AuduboncabinetRobert Havell Jr. (1793–1878) after John James Audubon (1785–1851)
The Birds of America, four volumes (1827–38)
Hand-colored etching with aquatint and engraving
Gift of Mrs. [Patricia] Harvey Breit and Mrs. Gratia R. Laiser in memory of their mother,
Gratia Houghton Rinehart, 1954*

Approximately 120 complete copies of The Birds of America are extant today in collections around the world. G. Kirkpatrick, noted in Audubon’s subscription list but otherwise unknown, was most likely the subscriber of the Society’s copy. After passing through the hands of several owners in England, it became the property of the Dukes of Newcastle, who had it bound in four tooled and gilded leather volumes, emblazoned with the Newcastle arms. In 1937 the contents of the Clumber Library, property of the late Seventh Duke of Newcastle, were sold at auction at Sotheby’s, London. The Rosenbach Company of Philadelphia, under the aegis of the collector and dealer Dr. A.S.W. Rosenbach, purchased the Historical Society’s copy of The Birds of America for Mrs. Gratia Houghton Rinehart, sister of the eminent bibliophile, Arthur Houghton Jr.

Audubon conceived of his great work as a visual tour through the lives of the birds of North America. Turning the plates was meant to extend the experience over time, akin to popular moving panoramas that entertained people during Audubon’s era and foreshadowed the cinema. Audubon was criticized for not sequencing his plates in the Linnaean order, but responded: “I do not want to present to you the objects for which my work consists in the order adopted by systematic writers.” He was not producing a scientific catalogue but rather a work of art. Organizing his images organically gave the birds the semblance of life and evoked the experience of observing in nature.

This Regency style cabinet was custom-made to house the Historical Society’s leather-bound volumes of the double-elephant-size The Birds of America. It accompanied the gift of the four volumes but was not listed in the Sotheby’s catalogue for the 1937 sale of the library collection from Clumber House. Its four drawers feature mechanisms that open and convert the drawers into a table with legs for viewing each volume of the legendary work. When a drawer on each side is opened, the piece resembles a huge bird with open wings. These tables enabled the owner to show the large volumes, which required a minimum of two people to open. The convertible cabinet helps capture the ceremony involved in displaying Audubon’s world-renowned double-elephant-size plates in private collections and institutional libraries. The process echoes the naturalist’s wildly successful “road shows” of his watercolors, staged to raise subscription funds. Reviewing one of these exhibits, a London critic wrote, “Their plumages sparkle with nature’s own tints; you see them in motion or at rest, in their play and in their combats, in their anger fits and their caresses, singing, running, asleep, just awakened, beating the air, skimming the waves or rending one another in their battles…a vision of the New World.”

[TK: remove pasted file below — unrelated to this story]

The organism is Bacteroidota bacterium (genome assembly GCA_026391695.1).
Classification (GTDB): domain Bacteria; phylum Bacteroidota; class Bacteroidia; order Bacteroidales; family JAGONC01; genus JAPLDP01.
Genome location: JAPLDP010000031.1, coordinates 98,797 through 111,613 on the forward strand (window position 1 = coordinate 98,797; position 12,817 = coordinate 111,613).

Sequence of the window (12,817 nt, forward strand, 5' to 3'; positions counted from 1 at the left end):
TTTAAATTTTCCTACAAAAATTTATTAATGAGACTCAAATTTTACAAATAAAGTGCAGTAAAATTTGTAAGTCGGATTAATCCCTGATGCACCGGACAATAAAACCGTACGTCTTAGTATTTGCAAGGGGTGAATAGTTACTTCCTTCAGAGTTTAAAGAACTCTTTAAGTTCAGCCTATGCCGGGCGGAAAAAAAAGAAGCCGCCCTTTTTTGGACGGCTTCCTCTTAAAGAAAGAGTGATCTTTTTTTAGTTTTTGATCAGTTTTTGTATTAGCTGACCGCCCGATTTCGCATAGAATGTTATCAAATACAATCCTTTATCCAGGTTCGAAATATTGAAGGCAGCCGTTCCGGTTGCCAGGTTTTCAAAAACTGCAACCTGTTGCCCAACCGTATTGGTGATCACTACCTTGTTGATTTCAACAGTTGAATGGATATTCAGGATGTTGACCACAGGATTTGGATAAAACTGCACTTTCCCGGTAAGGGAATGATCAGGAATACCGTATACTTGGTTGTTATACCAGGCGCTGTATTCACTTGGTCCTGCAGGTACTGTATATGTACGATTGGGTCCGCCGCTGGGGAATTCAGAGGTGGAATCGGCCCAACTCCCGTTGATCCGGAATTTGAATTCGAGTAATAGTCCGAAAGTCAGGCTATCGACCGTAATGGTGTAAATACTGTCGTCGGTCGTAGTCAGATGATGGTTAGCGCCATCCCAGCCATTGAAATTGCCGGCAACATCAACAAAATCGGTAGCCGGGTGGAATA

This year the cabinet has been retired and replaced with a state-of-the-art display cabinet so that the plates may be turned every week.

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